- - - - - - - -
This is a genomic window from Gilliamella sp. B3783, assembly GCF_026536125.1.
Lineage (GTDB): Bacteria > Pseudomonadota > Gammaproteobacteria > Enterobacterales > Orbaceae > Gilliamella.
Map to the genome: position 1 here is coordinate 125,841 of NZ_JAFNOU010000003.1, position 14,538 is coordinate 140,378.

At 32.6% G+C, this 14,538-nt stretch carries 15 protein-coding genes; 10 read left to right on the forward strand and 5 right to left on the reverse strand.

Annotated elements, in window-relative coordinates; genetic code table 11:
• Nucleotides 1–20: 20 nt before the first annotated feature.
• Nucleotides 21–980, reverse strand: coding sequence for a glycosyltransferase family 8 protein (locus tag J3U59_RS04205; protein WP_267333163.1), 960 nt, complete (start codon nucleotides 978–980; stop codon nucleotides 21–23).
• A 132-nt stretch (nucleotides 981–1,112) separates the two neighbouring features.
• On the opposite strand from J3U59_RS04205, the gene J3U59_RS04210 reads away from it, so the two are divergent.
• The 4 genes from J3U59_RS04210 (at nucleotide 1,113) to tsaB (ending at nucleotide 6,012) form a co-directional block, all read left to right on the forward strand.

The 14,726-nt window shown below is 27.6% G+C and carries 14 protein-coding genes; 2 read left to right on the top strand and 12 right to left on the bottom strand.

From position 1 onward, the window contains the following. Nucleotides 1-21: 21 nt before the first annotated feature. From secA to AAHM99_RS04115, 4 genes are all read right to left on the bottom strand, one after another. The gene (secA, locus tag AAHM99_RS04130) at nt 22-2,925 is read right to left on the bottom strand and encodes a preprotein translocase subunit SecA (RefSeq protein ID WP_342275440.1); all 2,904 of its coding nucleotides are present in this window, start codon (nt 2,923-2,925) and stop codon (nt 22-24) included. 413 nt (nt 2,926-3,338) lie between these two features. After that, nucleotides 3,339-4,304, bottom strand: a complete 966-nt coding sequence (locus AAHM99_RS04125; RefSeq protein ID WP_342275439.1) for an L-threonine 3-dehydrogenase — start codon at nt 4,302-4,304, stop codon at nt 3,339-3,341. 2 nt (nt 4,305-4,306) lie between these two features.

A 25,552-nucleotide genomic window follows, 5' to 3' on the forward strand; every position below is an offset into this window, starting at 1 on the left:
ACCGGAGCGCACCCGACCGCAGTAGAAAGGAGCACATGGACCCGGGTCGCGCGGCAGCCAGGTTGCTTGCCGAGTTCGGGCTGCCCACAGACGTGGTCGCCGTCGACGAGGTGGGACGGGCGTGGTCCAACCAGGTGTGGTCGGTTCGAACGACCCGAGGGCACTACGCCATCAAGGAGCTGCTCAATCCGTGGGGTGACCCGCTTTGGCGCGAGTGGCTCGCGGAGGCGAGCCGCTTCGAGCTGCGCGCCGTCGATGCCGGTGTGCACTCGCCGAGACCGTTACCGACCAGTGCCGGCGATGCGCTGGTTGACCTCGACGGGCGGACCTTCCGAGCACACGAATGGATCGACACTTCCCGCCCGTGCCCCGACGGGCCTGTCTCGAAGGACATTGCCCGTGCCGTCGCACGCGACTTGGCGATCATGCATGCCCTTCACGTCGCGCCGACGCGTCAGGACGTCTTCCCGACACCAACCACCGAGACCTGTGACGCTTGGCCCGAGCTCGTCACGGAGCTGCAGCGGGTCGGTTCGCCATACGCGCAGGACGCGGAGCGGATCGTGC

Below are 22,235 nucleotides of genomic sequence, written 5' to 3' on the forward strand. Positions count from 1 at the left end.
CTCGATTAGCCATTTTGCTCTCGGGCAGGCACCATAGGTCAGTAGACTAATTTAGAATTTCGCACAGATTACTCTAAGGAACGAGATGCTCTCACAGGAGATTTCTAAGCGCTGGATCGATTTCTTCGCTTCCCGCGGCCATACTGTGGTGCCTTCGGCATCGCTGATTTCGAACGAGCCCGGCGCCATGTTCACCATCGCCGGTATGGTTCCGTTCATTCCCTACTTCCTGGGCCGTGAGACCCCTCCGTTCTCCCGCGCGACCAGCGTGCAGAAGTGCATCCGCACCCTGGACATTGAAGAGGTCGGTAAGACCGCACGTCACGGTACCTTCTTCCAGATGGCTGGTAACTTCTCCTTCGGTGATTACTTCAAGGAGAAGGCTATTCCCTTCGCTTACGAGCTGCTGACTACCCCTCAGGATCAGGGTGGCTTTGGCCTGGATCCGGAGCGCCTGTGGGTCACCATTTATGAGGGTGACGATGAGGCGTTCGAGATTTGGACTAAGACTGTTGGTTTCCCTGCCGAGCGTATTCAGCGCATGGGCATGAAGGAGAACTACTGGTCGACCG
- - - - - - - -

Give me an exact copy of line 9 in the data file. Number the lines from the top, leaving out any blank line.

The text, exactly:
• On the opposite strand from J3U59_RS04205, the gene J3U59_RS04210 reads away from it, so the two are divergent.